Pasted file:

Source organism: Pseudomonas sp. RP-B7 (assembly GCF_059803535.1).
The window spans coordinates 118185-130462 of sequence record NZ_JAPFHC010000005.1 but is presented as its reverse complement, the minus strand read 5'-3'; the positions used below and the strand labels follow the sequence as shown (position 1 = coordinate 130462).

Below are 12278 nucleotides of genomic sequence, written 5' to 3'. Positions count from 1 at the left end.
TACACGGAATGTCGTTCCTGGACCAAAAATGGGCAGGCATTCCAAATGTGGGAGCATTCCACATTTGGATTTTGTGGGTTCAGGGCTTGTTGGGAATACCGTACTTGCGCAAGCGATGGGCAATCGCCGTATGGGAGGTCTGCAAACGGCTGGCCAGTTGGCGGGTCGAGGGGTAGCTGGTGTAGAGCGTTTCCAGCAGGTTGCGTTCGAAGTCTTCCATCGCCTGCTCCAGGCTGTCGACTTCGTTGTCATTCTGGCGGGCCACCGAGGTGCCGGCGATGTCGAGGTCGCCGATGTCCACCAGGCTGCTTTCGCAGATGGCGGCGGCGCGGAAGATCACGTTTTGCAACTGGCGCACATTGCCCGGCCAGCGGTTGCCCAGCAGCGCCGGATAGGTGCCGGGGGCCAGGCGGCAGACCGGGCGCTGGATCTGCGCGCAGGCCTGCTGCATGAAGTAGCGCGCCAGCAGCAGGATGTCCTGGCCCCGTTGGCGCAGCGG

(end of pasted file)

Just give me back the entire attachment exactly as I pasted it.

Source organism: Pseudomonas sp. RP-B7 (assembly GCF_059803535.1).
The window spans coordinates 118185-130462 of sequence record NZ_JAPFHC010000005.1 but is presented as its reverse complement, the minus strand read 5'-3'; the positions used below and the strand labels follow the sequence as shown (position 1 = coordinate 130462).

Below are 12278 nucleotides of genomic sequence, written 5' to 3'. Positions count from 1 at the left end.
TACACGGAATGTCGTTCCTGGACCAAAAATGGGCAGGCATTCCAAATGTGGGAGCATTCCACATTTGGATTTTGTGGGTTCAGGGCTTGTTGGGAATACCGTACTTGCGCAAGCGATGGGCAATCGCCGTATGGGAGGTCTGCAAACGGCTGGCCAGTTGGCGGGTCGAGGGGTAGCTGGTGTAGAGCGTTTCCAGCAGGTTGCGTTCGAAGTCTTCCATCGCCTGCTCCAGGCTGTCGACTTCGTTGTCATTCTGGCGGGCCACCGAGGTGCCGGCGATGTCGAGGTCGCCGATGTCCACCAGGCTGCTTTCGCAGATGGCGGCGGCGCGGAAGATCACGTTTTGCAACTGGCGCACATTGCCCGGCCAGCGGTTGCCCAGCAGCGCCGGATAGGTGCCGGGGGCCAGGCGGCAGACCGGGCGCTGGATCTGCGCGCAGGCCTGCTGCATGAAGTAGCGCGCCAGCAGCAGGATGTCCTGGCCCCGTTGGCGCAGCGG